Monday, February 22, 2010

Aim for Perfection

Don’t settle for good enough. Aim for perfection.

The three words that title my business may seem to imply that I have “a disposition to regard anything short of perfection as unacceptable”[1]. I don’t.

I do, of course, attempt to present my best effort every time I publish an article or a blog post, but I really strive for the katartizo Paul urged of the church at Corinth. In 2 Corinthians 13:9, he prayed for their perfection, and in verse 11, he advised them to make perfection their goal. Did he want them to be flawless? No. He knew they’d make mistakes. Rather, he desired them to be complete in their faith, or to be completed by their faith in Jesus Christ.

The Greek katartizo, means to restore, put in order, mend; to make complete, equip, train, prepare, ordain; to complete thoroughly. Only by faith in Christ can I achieve these things in my life. Only by obedience to His plan can I achieve these things in my work.

I may never write a best seller. My words may affect only a few. But I believe the Lord has placed within me the desire and the abilities to accomplish His work by aiming for katartizo.

When clients seek editing assistance, I don’t expect them to produce error-free material. I do, however, expect them to work diligently to put each piece in order, to prepare each message for its task, to complete their writing thoroughly to the best of their abilities. In this way, their work will be perfected.

Today I will part with Paul’s adieu, “Finally, brothers, good-by. Aim for perfection, listen to my appeal, be of one mind, live in peace. And the God of love and peace will be with you” (2 Corinthians 13:11).

[1] “Perfectionism,” Merriam-Webster’s Collegiate Dictionary, Eleventh Edition, Springfield, MA, 2008.

Monday, February 15, 2010

Remember Whom You Serve

Sometimes the people who should be our number one fans crush our spirits and fill us with self doubt. A friend of mine, Christy, is a newly published freelance writer. In the business of freelancing, not all pieces receive monetary reward. Simply put, you don’t get paid. When Christy received her first freelance paycheck, she phoned her mom to celebrate. She also told her about a weekly, unpaid writing opportunity. Upon hearing this new column would be written pro bono, my friend’s mother offered these words, “Well, Honey, it’s not like you’re a real writer.” Ouch!

Those few words left my friend wondering, “Am I a writer? Why am I writing? Can I say I’m a writer if I don’t receive payment? Should I stop writing?” When Christy called her mom she was excited and confident; when she hung up the phone she was dejected and insecure.

My friend’s experience reminded me of when Jesus returned to his hometown. The people discounted him, saying he was just the carpenter’s son and asked each other where he got his powers. “But Jesus said to them, ‘Only in his hometown and in his own house is a prophet without honor’” (Matthew 13:57). In Luke 4:24-30, Jesus explains it further, giving comparisons to Elijah and Elisha. The people responded to Jesus’ reprimand by driving him to the edge of a cliff and threatening to throw him off. While it didn’t come to that extreme with my friend’s family, her mother’s words left her feeling as if she were thrown off the cliff of success.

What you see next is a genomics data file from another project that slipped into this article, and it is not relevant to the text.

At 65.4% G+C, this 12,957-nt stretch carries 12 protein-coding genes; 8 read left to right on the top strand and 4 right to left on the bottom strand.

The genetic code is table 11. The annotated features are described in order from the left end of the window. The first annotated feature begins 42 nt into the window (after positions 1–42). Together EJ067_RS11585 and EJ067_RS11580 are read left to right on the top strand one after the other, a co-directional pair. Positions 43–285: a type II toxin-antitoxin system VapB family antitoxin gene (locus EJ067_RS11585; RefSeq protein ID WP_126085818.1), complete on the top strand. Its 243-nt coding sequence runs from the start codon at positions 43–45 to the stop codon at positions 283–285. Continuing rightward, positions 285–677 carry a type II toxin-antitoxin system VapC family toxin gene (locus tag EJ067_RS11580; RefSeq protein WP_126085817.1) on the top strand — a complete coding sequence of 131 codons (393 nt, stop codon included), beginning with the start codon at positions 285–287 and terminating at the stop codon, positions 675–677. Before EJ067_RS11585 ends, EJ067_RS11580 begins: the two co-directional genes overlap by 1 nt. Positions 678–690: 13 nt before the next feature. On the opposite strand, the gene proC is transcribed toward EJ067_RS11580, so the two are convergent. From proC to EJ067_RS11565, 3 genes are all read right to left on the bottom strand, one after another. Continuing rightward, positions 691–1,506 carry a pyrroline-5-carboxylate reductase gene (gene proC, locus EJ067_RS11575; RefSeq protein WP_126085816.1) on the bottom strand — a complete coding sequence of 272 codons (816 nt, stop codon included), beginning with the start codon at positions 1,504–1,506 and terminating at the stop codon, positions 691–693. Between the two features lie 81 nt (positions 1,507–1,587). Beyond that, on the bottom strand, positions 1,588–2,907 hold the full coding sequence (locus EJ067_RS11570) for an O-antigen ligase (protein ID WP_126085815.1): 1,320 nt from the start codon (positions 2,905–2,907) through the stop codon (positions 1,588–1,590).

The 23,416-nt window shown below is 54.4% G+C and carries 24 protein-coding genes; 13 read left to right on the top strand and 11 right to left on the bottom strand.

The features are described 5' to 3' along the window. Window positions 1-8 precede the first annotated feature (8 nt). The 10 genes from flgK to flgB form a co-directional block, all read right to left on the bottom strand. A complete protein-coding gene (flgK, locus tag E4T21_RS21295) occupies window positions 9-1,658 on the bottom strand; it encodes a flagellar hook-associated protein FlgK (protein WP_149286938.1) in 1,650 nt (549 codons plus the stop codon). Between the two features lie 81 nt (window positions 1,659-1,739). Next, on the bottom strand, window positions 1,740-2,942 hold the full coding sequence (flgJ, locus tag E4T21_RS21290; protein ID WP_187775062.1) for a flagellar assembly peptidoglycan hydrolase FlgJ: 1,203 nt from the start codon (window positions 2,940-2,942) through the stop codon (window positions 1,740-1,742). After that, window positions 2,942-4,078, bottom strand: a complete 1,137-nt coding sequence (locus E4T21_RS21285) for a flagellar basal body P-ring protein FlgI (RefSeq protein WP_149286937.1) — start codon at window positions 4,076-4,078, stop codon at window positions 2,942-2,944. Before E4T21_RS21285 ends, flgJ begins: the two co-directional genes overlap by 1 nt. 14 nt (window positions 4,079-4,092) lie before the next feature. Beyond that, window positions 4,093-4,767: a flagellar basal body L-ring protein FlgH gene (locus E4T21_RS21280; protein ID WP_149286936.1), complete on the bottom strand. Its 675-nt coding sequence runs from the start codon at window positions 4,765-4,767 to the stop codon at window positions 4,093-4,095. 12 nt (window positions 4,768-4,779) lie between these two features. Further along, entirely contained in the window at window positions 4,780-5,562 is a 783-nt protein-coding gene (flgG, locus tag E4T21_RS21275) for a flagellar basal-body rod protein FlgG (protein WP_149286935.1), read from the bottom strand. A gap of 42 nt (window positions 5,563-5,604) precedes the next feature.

Even Jesus wasn’t supported by those who should have been his number one fans. Author Teresa G. Lusk discusses a similar matter in the “Dream Patrol” chapter of her book, Good Enough to be a Homemaker and CEO. She points out that some people appoint themselves to manage others’ success. They encourage and inspire until time comes to step out in faith and progress toward goals. At which point their true opinions are revealed and they spew forth insults. Teresa advises, “Don't take it personally...Receive it as a combination of useful circumstances. One, they offer an opportunity to remind you who called you to your purpose. And two, personal and spiritual growth comes about” (Lusk 62-63).

I’m sure my friend’s mother loves her very much and is proud of her achievement. However, Christy and we fellow writers need to remember whom we serve. I know we want our parents to be proud of us, but, “If [we] were still trying to please men, [we] would not be servant[s] of Christ” (Galatians 1:10). Paychecks don’t define us. Others’ opinions don’t define us. Our Creator does, and it is He whom we should honor.

Wednesday, February 10, 2010

My Own Thin Place

On November 27, 2002, the veil between my world and God’s thinned and I glimpsed His glory.

Rachel Faith was born just after midnight. Blue and still, she gasped twice and was gone.  We held visitation Thanksgiving evening, her funeral the day after. My heart was shattered and crushed into fine dust, blown and scattered to all parts of the earth… irreparable.

First Thessalonians 5:16-18 says, “Be joyful always; pray continually; give thanks in all circumstances, for this is God’s will for you in Christ Jesus.” Be joyful Rachel died? Pray—in vain? Give thanks for what? This was God’s will?

I blamed myself. However, in John 9, Jesus said, "Neither this man nor his parents sinned, but this happened so that the work of God might be displayed in his life." Oh! This happened for God's glory.